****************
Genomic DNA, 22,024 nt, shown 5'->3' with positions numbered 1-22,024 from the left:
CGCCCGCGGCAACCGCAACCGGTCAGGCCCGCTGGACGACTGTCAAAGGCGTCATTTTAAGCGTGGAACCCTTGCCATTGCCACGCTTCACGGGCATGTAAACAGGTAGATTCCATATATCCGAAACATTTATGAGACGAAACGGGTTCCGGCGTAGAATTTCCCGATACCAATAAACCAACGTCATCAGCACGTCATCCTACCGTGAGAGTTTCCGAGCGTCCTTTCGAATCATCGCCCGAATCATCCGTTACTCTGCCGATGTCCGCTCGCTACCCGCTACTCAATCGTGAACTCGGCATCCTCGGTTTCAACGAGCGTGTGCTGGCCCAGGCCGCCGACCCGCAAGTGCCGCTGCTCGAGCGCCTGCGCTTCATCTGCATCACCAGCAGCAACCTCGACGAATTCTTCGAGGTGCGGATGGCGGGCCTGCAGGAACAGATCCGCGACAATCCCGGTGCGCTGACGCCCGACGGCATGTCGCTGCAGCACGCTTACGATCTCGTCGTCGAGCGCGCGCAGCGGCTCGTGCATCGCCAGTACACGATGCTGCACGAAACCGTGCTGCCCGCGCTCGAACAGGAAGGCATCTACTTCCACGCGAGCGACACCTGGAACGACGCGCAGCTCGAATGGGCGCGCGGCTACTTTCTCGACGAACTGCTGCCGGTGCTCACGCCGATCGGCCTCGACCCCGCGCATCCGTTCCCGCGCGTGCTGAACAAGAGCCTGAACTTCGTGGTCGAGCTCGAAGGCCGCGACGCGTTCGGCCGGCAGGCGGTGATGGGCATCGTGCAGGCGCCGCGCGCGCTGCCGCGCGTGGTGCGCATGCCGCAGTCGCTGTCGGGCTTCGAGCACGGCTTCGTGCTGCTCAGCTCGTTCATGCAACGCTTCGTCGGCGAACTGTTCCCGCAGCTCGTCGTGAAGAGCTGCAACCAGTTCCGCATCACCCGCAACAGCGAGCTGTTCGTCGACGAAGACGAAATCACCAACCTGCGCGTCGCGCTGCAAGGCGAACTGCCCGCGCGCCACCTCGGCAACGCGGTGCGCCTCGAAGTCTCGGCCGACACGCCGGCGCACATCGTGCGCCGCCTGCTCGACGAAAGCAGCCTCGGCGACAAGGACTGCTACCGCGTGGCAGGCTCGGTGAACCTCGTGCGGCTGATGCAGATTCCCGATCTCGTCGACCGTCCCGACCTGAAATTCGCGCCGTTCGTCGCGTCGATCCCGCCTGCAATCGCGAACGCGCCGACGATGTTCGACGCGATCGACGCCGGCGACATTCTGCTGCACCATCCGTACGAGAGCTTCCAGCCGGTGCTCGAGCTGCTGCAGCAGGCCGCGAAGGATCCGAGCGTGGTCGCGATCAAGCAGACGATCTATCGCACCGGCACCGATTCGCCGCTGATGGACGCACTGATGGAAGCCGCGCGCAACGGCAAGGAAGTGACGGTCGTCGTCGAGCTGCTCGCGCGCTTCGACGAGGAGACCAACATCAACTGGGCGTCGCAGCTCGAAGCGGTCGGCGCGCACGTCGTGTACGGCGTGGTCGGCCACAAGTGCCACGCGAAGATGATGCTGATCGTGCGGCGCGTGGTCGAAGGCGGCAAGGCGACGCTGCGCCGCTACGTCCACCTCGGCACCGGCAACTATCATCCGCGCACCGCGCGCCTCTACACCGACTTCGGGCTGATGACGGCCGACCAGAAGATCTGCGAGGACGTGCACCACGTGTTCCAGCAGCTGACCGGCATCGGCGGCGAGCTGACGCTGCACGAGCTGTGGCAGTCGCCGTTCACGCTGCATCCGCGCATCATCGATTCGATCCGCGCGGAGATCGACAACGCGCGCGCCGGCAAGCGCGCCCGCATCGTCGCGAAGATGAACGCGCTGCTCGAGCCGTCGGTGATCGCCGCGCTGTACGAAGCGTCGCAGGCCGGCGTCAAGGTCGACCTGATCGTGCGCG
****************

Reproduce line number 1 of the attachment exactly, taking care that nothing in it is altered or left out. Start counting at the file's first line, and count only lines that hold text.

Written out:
Genomic DNA, 22,024 nt, shown 5'->3' with positions numbered 1-22,024 from the left: